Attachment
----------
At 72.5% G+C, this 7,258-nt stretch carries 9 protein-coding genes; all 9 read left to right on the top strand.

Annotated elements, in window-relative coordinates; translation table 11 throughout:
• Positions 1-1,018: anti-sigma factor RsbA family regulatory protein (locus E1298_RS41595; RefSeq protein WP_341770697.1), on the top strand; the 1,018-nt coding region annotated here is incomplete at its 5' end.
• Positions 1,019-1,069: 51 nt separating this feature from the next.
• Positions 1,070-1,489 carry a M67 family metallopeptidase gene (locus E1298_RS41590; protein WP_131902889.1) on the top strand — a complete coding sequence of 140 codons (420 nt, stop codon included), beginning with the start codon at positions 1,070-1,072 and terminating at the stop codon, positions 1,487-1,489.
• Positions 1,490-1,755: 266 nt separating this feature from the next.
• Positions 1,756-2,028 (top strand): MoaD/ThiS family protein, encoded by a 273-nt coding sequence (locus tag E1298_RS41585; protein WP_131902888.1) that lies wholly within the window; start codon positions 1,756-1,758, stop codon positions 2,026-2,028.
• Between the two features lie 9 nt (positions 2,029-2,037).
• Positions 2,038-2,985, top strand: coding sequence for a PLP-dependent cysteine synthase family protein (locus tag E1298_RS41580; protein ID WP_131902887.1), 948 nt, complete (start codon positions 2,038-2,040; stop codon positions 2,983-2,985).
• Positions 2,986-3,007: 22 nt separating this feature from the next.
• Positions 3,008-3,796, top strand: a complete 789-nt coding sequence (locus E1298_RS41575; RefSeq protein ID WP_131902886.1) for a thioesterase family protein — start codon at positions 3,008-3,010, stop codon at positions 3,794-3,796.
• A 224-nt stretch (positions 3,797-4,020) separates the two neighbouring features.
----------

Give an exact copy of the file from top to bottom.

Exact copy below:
At 72.5% G+C, this 7,258-nt stretch carries 9 protein-coding genes; all 9 read left to right on the top strand.

Annotated elements, in window-relative coordinates; translation table 11 throughout:
• Positions 1-1,018: anti-sigma factor RsbA family regulatory protein (locus E1298_RS41595; RefSeq protein WP_341770697.1), on the top strand; the 1,018-nt coding region annotated here is incomplete at its 5' end.
• Positions 1,019-1,069: 51 nt separating this feature from the next.
• Positions 1,070-1,489 carry a M67 family metallopeptidase gene (locus E1298_RS41590; protein WP_131902889.1) on the top strand — a complete coding sequence of 140 codons (420 nt, stop codon included), beginning with the start codon at positions 1,070-1,072 and terminating at the stop codon, positions 1,487-1,489.
• Positions 1,490-1,755: 266 nt separating this feature from the next.
• Positions 1,756-2,028 (top strand): MoaD/ThiS family protein, encoded by a 273-nt coding sequence (locus tag E1298_RS41585; protein WP_131902888.1) that lies wholly within the window; start codon positions 1,756-1,758, stop codon positions 2,026-2,028.
• Between the two features lie 9 nt (positions 2,029-2,037).
• Positions 2,038-2,985, top strand: coding sequence for a PLP-dependent cysteine synthase family protein (locus tag E1298_RS41580; protein ID WP_131902887.1), 948 nt, complete (start codon positions 2,038-2,040; stop codon positions 2,983-2,985).
• Positions 2,986-3,007: 22 nt separating this feature from the next.
• Positions 3,008-3,796, top strand: a complete 789-nt coding sequence (locus E1298_RS41575; RefSeq protein ID WP_131902886.1) for a thioesterase family protein — start codon at positions 3,008-3,010, stop codon at positions 3,794-3,796.
• A 224-nt stretch (positions 3,797-4,020) separates the two neighbouring features.